404 S. Atlantic Blvd. Ste. A
Monterey Park, CA 91754
As I stated about two weeks ago, no matter what kind of gathering is amassed, Chinese people will always have some sort of large banquet with multiple courses stuffing someone to the gills. This was certainly true over the weekend when my family celebrated the life of my dear cousin, who departed our world way too early. While my cousin wasn’t the biggest fan of extended course Cantonese banquets, she nonetheless loved good food and we certainly had plenty of that at her celebration of life banquet.
We toasted her life at NBC Seafood. While this was my first time here, NBC Seafood has been well known, whether by fact or myth, as the first San Gabriel Valley restaurant serving Dim Sum. While other seafood restaurants and dim sum palaces have usurped NBC Seafood in the decades since (see: Sea Harbour), even renown critic Jonathan Gold notes that the restaurant serves high quality food in one of the most competitive Cantonese restaurant scenes outside of Hong Kong.
The food, as I hinted earlier, did not disappoint. We had an appetizer plate of suckling roast pork and jellyfish, which were absolutely delights to eat from the crunch of the pork skin to the springy texture of the jellyfish. Next came a winter melon soup with roast pork, roast duck, and shrimp, which reminded me of the winter melon soups my mom used to make for me when I was young. We then had walnut shrimp, which was good given that I generally don’t like the dish to begin with. A giant platter of fish filet with mixed vegetables came in with a nice, light flavor to go along with the rice. Another vegetable filled dish, what most Americans would term as “Buddha’s Delight” or some variation thereof, came to the table.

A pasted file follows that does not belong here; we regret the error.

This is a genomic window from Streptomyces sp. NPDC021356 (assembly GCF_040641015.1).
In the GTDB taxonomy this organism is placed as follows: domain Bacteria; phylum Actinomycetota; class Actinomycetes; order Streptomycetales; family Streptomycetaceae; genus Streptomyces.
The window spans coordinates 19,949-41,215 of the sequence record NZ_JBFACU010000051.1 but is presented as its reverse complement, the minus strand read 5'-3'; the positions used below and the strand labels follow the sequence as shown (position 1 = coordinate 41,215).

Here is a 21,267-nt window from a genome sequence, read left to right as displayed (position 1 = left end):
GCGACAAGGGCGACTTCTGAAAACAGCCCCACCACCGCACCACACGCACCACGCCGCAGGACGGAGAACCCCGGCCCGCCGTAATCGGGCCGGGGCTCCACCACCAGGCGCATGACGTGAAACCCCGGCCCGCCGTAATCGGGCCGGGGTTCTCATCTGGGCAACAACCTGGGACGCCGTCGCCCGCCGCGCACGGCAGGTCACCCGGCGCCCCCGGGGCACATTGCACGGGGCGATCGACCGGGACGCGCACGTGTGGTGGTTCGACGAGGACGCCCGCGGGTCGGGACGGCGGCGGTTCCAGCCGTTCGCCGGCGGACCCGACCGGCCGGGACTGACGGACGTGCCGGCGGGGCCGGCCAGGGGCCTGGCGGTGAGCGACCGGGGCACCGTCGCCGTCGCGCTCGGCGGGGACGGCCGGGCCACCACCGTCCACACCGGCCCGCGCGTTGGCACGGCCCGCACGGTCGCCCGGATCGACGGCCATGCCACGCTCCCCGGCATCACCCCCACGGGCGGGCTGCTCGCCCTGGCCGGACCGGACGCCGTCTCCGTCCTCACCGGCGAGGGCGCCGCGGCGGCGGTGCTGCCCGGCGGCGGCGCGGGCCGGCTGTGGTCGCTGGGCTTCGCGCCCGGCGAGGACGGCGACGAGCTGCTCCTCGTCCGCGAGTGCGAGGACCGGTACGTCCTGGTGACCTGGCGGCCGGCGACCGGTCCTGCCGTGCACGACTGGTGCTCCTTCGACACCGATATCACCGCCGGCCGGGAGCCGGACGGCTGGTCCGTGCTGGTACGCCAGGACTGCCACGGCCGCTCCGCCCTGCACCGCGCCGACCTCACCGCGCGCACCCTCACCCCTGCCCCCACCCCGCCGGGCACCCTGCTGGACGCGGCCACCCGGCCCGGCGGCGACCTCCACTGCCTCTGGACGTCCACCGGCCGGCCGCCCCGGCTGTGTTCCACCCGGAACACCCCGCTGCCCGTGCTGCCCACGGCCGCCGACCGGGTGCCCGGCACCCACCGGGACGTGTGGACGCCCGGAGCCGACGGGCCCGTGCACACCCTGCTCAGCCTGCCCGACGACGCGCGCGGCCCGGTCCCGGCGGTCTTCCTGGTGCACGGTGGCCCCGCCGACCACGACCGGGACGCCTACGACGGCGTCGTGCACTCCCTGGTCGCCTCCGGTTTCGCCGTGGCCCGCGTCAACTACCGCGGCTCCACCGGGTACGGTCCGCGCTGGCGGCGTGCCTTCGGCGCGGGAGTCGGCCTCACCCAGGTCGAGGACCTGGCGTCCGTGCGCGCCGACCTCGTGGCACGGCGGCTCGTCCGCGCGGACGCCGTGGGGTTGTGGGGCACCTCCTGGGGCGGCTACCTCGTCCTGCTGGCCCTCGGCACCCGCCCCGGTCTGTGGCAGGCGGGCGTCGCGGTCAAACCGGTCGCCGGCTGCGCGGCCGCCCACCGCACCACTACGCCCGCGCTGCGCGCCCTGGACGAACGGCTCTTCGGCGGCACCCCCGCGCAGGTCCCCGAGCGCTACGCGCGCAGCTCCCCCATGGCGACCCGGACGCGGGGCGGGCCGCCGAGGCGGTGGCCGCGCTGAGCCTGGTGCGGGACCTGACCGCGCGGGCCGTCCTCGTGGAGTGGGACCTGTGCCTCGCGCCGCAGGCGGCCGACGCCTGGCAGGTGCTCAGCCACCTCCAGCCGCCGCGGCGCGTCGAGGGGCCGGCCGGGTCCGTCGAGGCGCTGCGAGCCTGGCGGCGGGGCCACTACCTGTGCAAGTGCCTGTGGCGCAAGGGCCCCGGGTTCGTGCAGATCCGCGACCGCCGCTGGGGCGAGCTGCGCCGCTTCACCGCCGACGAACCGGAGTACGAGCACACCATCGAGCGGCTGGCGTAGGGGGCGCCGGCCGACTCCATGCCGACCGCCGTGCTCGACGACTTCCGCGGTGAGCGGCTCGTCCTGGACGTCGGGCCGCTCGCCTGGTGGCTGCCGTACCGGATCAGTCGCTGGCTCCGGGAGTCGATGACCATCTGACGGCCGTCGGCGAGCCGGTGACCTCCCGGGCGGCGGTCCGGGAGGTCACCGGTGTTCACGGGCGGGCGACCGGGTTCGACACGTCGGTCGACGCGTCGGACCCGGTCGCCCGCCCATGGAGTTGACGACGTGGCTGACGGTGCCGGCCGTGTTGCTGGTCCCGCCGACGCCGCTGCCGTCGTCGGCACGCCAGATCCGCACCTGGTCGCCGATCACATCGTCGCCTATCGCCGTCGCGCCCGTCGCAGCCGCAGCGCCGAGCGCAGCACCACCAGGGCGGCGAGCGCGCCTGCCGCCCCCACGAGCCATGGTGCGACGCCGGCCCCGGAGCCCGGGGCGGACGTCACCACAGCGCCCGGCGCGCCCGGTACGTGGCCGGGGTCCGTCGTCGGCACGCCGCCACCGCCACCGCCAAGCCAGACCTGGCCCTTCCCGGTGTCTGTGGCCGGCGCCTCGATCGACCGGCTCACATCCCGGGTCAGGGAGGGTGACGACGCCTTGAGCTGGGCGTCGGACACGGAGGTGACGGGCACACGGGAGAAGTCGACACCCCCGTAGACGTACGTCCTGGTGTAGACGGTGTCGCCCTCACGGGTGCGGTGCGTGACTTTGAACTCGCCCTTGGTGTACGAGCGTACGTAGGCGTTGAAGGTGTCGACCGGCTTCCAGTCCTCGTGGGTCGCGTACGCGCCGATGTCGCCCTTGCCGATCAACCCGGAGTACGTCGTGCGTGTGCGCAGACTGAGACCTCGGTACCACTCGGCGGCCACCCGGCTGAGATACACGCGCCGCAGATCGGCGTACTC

By this point, the lazy Susan at our table of 11 was almost packed, but there was more! Next came my second favorite dish of the night (after the appetizer), a large dish of salt baked chicken. The crispiness of the skin was absolutely delightful and the chicken maintained some flavor and moisture. It didn’t hurt that the rice chips of sorts that come with it reminded me of large family meals I would have with my cousin as a child. There was a sweet and sour pork dish that came next, which was decently made given the fact that I generally do not like such dishes that verged on becoming too Americanized. For dessert there were oranges, which tends to be a staple of Cantonese restaurants.
The service was pretty good as well, helping to refill teapots regularly, clearing tables at a good clip as more and more dishes came out, and refilling water as needed. Though, I do admit that I wasn’t paying as much attention to service (or with picture taking) given that I was with my cousins and we were bonding over food and plenty of shared memories. In the end, family is more important than photos or how you write the service portion of your blog post, so I apologize.
All in all, it was a fantastic family meal to celebrate my cousins life. However, I have a sneaking suspicion that I will get true closure from this loss when I go back to DC and have brunch with several of our mutual friends. Banquets are nice, but brunch became our family (and friend) bonding necessity.